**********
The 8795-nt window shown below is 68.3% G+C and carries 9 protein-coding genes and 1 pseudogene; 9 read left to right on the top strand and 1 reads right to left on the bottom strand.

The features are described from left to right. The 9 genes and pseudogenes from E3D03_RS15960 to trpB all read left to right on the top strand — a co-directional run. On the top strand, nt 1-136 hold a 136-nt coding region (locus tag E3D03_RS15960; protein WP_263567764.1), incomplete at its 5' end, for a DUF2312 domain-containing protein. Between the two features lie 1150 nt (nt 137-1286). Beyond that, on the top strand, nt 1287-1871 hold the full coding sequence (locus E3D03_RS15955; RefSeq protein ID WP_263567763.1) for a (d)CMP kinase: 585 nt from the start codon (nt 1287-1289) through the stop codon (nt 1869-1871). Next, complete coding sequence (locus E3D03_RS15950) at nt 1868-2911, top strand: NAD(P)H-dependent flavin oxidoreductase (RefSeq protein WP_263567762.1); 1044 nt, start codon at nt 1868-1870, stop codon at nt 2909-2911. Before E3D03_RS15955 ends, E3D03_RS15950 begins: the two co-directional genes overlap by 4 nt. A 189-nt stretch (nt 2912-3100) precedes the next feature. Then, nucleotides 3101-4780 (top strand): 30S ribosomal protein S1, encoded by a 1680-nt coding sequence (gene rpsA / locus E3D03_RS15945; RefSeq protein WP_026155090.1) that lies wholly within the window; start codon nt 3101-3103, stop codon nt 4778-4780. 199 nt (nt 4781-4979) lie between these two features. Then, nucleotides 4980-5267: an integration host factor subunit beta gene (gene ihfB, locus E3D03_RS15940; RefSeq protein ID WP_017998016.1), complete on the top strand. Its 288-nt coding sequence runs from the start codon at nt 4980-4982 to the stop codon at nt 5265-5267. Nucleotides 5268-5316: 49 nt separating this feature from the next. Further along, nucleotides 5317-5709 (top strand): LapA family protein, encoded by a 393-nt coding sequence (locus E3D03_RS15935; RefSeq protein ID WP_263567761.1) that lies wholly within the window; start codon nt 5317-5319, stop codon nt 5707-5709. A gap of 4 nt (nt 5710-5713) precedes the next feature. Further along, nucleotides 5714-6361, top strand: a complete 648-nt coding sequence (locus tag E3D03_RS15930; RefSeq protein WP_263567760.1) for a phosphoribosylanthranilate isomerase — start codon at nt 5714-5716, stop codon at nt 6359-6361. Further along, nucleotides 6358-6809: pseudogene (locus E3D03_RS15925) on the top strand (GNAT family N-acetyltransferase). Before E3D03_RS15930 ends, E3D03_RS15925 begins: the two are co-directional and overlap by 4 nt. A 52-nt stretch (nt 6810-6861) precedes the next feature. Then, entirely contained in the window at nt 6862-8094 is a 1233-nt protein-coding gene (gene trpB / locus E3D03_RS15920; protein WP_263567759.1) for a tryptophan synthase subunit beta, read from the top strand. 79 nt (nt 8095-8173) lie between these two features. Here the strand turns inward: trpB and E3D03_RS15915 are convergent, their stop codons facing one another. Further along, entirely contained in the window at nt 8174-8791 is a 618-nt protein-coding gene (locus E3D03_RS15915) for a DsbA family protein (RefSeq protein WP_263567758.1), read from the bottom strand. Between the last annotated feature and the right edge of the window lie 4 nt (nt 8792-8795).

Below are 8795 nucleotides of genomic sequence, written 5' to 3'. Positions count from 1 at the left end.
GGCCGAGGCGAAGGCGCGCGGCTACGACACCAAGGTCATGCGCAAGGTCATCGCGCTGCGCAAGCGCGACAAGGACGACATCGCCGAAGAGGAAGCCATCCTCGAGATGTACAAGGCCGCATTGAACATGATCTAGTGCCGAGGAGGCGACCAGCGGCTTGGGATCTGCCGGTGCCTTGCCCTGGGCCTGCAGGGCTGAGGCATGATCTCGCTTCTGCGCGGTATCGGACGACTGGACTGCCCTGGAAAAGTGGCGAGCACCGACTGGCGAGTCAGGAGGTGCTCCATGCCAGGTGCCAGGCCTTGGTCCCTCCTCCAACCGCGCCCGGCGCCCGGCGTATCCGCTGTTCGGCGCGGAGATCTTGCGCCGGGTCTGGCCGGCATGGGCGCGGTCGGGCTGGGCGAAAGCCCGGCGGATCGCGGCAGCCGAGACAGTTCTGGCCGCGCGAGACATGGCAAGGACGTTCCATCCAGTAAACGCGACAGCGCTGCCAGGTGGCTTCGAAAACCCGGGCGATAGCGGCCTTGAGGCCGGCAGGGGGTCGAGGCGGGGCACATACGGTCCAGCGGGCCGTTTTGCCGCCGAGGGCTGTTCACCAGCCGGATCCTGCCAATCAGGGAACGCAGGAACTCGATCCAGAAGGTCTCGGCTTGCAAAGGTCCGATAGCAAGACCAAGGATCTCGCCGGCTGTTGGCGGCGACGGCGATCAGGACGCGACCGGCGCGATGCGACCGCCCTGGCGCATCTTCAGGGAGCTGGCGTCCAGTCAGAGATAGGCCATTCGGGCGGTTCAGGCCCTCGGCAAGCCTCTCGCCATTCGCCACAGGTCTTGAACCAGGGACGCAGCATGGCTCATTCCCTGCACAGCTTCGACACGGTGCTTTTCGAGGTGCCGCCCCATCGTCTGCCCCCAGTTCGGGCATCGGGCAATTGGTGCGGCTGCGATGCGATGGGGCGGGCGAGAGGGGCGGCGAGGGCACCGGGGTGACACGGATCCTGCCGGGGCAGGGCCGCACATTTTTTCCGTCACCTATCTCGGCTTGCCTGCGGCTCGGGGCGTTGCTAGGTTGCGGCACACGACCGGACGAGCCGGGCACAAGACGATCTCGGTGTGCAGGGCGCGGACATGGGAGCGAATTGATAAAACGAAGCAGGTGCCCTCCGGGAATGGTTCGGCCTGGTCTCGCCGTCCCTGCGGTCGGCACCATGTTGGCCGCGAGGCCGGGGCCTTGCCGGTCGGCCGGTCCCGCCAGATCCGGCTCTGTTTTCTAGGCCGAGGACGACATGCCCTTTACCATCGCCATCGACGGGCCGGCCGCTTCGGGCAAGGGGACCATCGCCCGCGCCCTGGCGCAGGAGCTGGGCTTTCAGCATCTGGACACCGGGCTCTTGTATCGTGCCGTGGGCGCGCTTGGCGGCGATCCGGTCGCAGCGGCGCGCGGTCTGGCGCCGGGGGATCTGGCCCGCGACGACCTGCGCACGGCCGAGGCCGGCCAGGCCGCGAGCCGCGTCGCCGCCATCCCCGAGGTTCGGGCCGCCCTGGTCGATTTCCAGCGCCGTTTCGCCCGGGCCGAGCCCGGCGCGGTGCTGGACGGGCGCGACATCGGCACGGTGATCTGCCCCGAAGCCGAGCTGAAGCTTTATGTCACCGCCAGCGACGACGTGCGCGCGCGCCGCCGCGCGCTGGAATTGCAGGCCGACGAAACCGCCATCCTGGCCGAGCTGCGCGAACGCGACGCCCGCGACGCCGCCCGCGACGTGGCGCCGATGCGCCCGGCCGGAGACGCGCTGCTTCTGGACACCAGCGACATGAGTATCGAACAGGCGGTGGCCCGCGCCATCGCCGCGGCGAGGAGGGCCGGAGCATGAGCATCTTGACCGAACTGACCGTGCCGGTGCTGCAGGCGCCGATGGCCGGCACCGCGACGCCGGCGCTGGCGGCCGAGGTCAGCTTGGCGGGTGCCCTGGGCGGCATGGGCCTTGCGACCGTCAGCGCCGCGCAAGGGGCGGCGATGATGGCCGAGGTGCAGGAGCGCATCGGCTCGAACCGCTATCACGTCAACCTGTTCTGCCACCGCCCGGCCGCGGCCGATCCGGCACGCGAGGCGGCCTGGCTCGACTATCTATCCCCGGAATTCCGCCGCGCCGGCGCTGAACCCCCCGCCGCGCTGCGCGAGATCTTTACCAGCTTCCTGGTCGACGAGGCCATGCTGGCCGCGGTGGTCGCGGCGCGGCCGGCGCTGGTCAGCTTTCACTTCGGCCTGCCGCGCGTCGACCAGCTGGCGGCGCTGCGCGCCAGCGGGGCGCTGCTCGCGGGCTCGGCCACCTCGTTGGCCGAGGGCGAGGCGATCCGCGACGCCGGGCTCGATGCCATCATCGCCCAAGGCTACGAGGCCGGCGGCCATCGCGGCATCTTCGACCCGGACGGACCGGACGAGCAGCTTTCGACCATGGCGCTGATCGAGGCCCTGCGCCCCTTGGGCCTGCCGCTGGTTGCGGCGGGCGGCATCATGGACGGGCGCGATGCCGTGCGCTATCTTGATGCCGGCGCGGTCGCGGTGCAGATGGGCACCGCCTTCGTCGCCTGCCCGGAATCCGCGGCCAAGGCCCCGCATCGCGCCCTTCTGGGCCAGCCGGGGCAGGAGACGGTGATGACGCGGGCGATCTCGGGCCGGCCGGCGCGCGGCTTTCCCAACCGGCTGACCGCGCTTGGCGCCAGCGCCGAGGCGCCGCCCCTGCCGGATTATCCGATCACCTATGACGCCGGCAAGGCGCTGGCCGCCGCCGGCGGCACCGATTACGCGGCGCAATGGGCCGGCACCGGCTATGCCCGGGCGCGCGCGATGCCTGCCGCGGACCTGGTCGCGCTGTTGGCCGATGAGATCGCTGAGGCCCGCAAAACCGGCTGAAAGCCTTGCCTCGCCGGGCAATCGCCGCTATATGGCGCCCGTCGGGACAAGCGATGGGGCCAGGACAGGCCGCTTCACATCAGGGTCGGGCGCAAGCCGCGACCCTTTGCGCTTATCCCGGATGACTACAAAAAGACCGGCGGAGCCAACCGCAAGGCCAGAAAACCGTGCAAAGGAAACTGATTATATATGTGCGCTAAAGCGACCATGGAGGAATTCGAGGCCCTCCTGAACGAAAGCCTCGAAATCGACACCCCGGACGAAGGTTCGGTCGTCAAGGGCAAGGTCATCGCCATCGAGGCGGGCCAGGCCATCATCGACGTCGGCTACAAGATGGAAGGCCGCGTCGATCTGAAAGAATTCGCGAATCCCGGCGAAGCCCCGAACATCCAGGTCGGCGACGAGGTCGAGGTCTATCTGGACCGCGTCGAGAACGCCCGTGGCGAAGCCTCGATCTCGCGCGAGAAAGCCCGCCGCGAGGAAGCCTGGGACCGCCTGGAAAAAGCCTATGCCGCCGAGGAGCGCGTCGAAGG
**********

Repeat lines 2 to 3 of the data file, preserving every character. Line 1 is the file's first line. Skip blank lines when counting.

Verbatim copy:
The features are described from left to right. The 9 genes and pseudogenes from E3D03_RS15960 to trpB all read left to right on the top strand — a co-directional run. On the top strand, nt 1-136 hold a 136-nt coding region (locus tag E3D03_RS15960; protein WP_263567764.1), incomplete at its 5' end, for a DUF2312 domain-containing protein. Between the two features lie 1150 nt (nt 137-1286). Beyond that, on the top strand, nt 1287-1871 hold the full coding sequence (locus E3D03_RS15955; RefSeq protein ID WP_263567763.1) for a (d)CMP kinase: 585 nt from the start codon (nt 1287-1289) through the stop codon (nt 1869-1871). Next, complete coding sequence (locus E3D03_RS15950) at nt 1868-2911, top strand: NAD(P)H-dependent flavin oxidoreductase (RefSeq protein WP_263567762.1); 1044 nt, start codon at nt 1868-1870, stop codon at nt 2909-2911. Before E3D03_RS15955 ends, E3D03_RS15950 begins: the two co-directional genes overlap by 4 nt. A 189-nt stretch (nt 2912-3100) precedes the next feature. Then, nucleotides 3101-4780 (top strand): 30S ribosomal protein S1, encoded by a 1680-nt coding sequence (gene rpsA / locus E3D03_RS15945; RefSeq protein WP_026155090.1) that lies wholly within the window; start codon nt 3101-3103, stop codon nt 4778-4780. 199 nt (nt 4781-4979) lie between these two features. Then, nucleotides 4980-5267: an integration host factor subunit beta gene (gene ihfB, locus E3D03_RS15940; RefSeq protein ID WP_017998016.1), complete on the top strand. Its 288-nt coding sequence runs from the start codon at nt 4980-4982 to the stop codon at nt 5265-5267. Nucleotides 5268-5316: 49 nt separating this feature from the next. Further along, nucleotides 5317-5709 (top strand): LapA family protein, encoded by a 393-nt coding sequence (locus E3D03_RS15935; RefSeq protein ID WP_263567761.1) that lies wholly within the window; start codon nt 5317-5319, stop codon nt 5707-5709. A gap of 4 nt (nt 5710-5713) precedes the next feature. Further along, nucleotides 5714-6361, top strand: a complete 648-nt coding sequence (locus tag E3D03_RS15930; RefSeq protein WP_263567760.1) for a phosphoribosylanthranilate isomerase — start codon at nt 5714-5716, stop codon at nt 6359-6361. Further along, nucleotides 6358-6809: pseudogene (locus E3D03_RS15925) on the top strand (GNAT family N-acetyltransferase). Before E3D03_RS15930 ends, E3D03_RS15925 begins: the two are co-directional and overlap by 4 nt. A 52-nt stretch (nt 6810-6861) precedes the next feature. Then, entirely contained in the window at nt 6862-8094 is a 1233-nt protein-coding gene (gene trpB / locus E3D03_RS15920; protein WP_263567759.1) for a tryptophan synthase subunit beta, read from the top strand. 79 nt (nt 8095-8173) lie between these two features. Here the strand turns inward: trpB and E3D03_RS15915 are convergent, their stop codons facing one another. Further along, entirely contained in the window at nt 8174-8791 is a 618-nt protein-coding gene (locus E3D03_RS15915) for a DsbA family protein (RefSeq protein WP_263567758.1), read from the bottom strand. Between the last annotated feature and the right edge of the window lie 4 nt (nt 8792-8795).

Below are 8795 nucleotides of genomic sequence, written 5' to 3'. Positions count from 1 at the left end.